Following the 1957 crisis at Central High School in Little Rock, race relations continued to be a topic of articles and editorials in The Guardian.
At midnight Mass on Christmas in 1958 at the Cathedral of St. Andrew, Bishop Albert L. Fletcher said the race relations issue lies "in our own souls."
Discussing peace around the world, he said, "We do not have to go to other parts of the world to find this lack of peace this Christmas. We are not at peace at home -- here in Little Rock, race hatred threatens our peace."
Speaking to the segregationists and integrationists in the congregation, he said everyone shares a common ground.
"That common ground, that foundation of peace, are the Commandments of God. They are the laws of justice and charity -- the same virtues Christ practiced by becoming man. He satisfied the justice of God and proved his love for men," he said in his homily, published in the Jan. 2, 1959, issue.
He said everyone should follow the greatest commandment.
"Every man on earth, my friends, is our neighbor," he said.
In 1959, The Guardian's managing editor William W. O'Donnell wrote an analysis of race relations, which was originally written as a series of six front-page editorials and later published as a booklet titled "America's Race Problem." He suggested five civic efforts to address the problem, including creating "a personal pride among Negroes, commensurate with that which exists among Caucasians" and creating "a general yearning among Negroes for education."
Repeating a suggestion made earlier in The Guardian, O'Donnell said schools should no longer be co-ed to reduce the fears of "intermingling."
The editorials brought much attention to the newspaper, often negative.
In Feb. 26, 1960 O'Donnell began writing "An Answer to Critics," repeating that the analysis included only practical solutions to taking the first steps toward race relations.
For other Catholic editors, he said "the only safe position seems to be to advocate immediate total integration of the races without regard for the consequences. … What The Guardian said in its 'analysis' needed to be said. Catholic idealists needed to be brought down from the clouds."
In September 1959 when the Little Rock School Department headquarters were bombed, the blast damaged the Discalced Carmelite Monastery downtown. Splintered glass showered down on the sisters who were sleeping, but no one was injured. Two weeks earlier, two "noxious bombs" intended for the school committee headquarters sent fumes into the convent.
During Lent 1960 Bishop Fletcher wrote booklet called "An Elementary Catholic Catechism on the Morality of Segregation and Racial Discrimination" for use in Confraternity of Christian Doctrine discussion clubs. It was later published in The Guardian.
The Church also began to address its lack of black priests.
"It is gratifying to realize that in the United States, which had only seven Negro priests 20 years ago, there are now 112. There should be many more, but this increase shows the proper trend," Archbishop Egidio Vagnozzi, the pope's delegate to the United States, said in May 1961.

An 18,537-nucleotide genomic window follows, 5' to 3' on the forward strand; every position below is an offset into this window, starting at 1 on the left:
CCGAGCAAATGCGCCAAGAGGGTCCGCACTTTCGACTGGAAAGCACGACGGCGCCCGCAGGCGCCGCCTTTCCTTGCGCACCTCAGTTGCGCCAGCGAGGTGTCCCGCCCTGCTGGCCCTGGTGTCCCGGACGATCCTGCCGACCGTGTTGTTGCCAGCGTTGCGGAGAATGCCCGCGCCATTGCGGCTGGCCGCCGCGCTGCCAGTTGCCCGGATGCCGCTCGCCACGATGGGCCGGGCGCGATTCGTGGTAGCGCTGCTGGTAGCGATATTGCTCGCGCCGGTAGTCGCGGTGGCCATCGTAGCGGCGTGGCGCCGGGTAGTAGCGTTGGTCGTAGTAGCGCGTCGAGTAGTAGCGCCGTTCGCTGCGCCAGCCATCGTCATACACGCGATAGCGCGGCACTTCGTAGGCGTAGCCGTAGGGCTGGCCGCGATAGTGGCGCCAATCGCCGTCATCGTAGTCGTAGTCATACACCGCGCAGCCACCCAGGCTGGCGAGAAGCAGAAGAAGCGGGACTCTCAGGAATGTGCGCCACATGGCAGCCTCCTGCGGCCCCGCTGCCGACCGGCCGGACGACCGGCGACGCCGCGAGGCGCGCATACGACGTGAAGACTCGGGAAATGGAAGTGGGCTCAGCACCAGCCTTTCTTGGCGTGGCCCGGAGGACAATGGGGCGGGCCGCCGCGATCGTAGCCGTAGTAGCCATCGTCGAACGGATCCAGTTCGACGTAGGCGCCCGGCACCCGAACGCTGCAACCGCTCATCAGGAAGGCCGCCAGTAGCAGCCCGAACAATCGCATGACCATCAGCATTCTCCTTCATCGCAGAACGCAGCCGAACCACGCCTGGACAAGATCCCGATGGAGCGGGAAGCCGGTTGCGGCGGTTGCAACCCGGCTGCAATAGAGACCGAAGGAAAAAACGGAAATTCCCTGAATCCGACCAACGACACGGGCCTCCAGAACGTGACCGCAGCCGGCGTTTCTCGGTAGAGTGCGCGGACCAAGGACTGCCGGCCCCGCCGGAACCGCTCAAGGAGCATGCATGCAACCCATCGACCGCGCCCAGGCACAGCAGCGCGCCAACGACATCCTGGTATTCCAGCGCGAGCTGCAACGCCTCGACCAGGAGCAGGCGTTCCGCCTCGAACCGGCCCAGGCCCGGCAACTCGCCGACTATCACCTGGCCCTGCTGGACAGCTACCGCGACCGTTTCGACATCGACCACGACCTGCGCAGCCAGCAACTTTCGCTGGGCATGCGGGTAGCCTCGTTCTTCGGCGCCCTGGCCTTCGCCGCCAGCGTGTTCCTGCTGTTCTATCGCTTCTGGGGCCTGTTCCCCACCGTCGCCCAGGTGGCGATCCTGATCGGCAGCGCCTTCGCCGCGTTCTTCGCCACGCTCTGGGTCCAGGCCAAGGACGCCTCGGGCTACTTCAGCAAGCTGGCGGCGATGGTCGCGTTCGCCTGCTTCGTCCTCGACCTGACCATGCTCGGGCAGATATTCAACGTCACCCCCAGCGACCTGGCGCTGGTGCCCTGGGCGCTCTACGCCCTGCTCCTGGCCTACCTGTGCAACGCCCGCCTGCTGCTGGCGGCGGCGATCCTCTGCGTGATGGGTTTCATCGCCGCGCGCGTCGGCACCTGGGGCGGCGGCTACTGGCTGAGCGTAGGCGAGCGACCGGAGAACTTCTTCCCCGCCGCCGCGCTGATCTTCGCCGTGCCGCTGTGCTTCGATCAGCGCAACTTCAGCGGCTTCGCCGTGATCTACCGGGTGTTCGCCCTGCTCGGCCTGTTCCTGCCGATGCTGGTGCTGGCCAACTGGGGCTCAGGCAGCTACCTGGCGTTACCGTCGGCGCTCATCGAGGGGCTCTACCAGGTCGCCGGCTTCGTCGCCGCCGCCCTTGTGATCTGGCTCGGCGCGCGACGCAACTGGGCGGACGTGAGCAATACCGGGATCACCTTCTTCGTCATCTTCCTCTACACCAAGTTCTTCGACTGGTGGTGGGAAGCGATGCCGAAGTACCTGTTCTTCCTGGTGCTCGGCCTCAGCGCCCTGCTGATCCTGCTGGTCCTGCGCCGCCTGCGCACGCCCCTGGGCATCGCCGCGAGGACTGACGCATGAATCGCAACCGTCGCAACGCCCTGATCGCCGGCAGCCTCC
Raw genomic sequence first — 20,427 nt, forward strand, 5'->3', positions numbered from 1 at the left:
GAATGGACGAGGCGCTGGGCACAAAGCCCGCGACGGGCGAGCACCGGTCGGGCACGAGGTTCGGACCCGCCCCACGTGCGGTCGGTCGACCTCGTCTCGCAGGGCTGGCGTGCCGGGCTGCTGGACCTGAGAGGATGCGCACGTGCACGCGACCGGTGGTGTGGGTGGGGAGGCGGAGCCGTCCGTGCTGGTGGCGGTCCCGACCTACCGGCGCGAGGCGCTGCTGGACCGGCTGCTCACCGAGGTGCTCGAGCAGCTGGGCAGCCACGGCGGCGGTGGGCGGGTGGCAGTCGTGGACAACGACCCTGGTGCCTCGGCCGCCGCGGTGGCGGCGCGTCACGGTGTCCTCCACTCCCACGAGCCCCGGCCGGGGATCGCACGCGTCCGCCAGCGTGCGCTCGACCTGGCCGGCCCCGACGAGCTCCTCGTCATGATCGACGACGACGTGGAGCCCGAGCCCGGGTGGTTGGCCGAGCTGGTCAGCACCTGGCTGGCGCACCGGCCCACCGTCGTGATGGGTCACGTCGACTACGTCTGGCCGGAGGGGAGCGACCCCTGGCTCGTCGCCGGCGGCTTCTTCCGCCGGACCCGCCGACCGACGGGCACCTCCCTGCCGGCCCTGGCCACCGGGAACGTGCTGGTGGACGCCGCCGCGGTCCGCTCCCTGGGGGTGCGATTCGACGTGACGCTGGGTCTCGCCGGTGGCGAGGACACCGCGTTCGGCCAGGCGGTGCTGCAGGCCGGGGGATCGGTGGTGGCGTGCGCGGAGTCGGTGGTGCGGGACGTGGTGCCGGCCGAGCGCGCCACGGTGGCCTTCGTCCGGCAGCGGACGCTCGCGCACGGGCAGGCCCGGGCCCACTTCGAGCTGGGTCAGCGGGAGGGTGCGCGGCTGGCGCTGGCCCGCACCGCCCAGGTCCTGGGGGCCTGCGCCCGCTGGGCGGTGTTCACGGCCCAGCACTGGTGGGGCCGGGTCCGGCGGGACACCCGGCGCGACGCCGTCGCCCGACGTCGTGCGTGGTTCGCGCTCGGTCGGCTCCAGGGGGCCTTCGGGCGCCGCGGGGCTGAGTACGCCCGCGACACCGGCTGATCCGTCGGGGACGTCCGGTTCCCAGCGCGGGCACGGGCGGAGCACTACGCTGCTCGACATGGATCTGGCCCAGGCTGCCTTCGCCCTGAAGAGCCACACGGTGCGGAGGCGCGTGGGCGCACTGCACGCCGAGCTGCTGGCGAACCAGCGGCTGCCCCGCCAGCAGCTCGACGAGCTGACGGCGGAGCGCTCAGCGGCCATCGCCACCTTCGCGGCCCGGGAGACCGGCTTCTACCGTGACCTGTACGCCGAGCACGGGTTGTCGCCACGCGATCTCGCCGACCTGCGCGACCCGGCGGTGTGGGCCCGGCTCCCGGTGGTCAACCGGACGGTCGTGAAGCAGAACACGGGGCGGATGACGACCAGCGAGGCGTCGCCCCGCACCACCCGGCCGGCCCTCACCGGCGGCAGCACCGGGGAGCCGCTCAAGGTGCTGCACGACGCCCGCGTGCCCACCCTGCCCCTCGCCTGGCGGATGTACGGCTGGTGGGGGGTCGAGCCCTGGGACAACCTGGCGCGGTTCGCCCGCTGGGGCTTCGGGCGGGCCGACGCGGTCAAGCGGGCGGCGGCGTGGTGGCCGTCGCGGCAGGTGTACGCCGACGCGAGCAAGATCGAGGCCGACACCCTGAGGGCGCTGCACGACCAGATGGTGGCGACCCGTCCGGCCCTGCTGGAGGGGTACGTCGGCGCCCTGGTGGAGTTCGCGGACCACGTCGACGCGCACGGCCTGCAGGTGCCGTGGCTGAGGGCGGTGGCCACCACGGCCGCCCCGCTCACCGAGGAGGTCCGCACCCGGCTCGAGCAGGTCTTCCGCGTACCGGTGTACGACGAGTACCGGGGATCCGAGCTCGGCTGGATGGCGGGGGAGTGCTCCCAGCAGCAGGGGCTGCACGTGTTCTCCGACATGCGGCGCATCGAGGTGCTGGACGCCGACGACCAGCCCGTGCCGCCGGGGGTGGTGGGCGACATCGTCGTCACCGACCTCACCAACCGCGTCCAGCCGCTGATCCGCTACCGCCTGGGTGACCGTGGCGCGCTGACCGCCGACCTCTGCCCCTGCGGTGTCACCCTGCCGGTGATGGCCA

Changing of the Guardian
For The Guardian's 50th anniversary, major changes were introduced in the diocesan newspaper. For the first 50 years, the newspaper was broadsheet like most daily newspapers. Then in February 1961 the newspaper was reduced from its 17-by-22 inch page size to a tabloid size. The decision was made because other diocesan newspapers were adopting the smaller format and it was more appealing to advertisers. Instead of each issue being eight pages, it doubled to 16 pages. The editor's column, "Qui Vive?" was moved inside after 25 years as a mainstay on the front page.
The 50th anniversary edition on Feb. 24, 1961, included a letter from the Vatican's apostolic delegate in the U.S., conveying Pope John XXIII's apostolic benediction on the newspaper. The issue also contained a prominent photo of the newspaper's current publisher, Bishop Fletcher, and a history of the paper.
"It is for us, in this golden jubilee year, to rededicate ourselves to the cause of the Catholic press in our diocese. It is a great apostolate. It is becoming more important with the passing of years," Bishop Fletcher wrote in the anniversary issue.
Historic general church council expected to open within year
Catholics make up largest religious group in Congress
'Don't sit and fret,' bishop counsels. 'Do something' about vocations
Plans approved for Catholic High School
4 bishops to attend dedication of new U of A Catholic Center in Fayetteville
Fully reliable natural birth control method announced
Guardian Reporter on air five years
Liturgical reforms drop 8 feast days, short divine office; bishops granted greater freedom
Kennedy to keep Mass attendance schedules secret
Pontiff reiterates importance of lay Mass participation
10,510 enrolled in Arkansas Catholic schools; record total seen stabilizing
'Shake-a-leg' Polka dance slated tomorrow night at St. Mary's, NLR
Vatican drops prelate elected in 8th century from list of early popes
JFK bans aid to private schools
Fayetteville parish school enrollment increases 500%
Cuban invasion touches off frenzy of arrests; bishop, priests seized
Vatican petitioned to consider using English in liturgy
Interracial conference asks president to free 'riders'
U.S. government believes all-out war unlikely
Catholic Youth Organization Salvage Center, Little Rock
Come to big Labor Day Bazaar and Picnic, Marche. Polka dancing at 10 p.m.
United Shoe Store, Little Rock: Dress shoes, $9; wedgies and flats, $5
Please read our Comments Policy before posting.Article comments powered by Disqus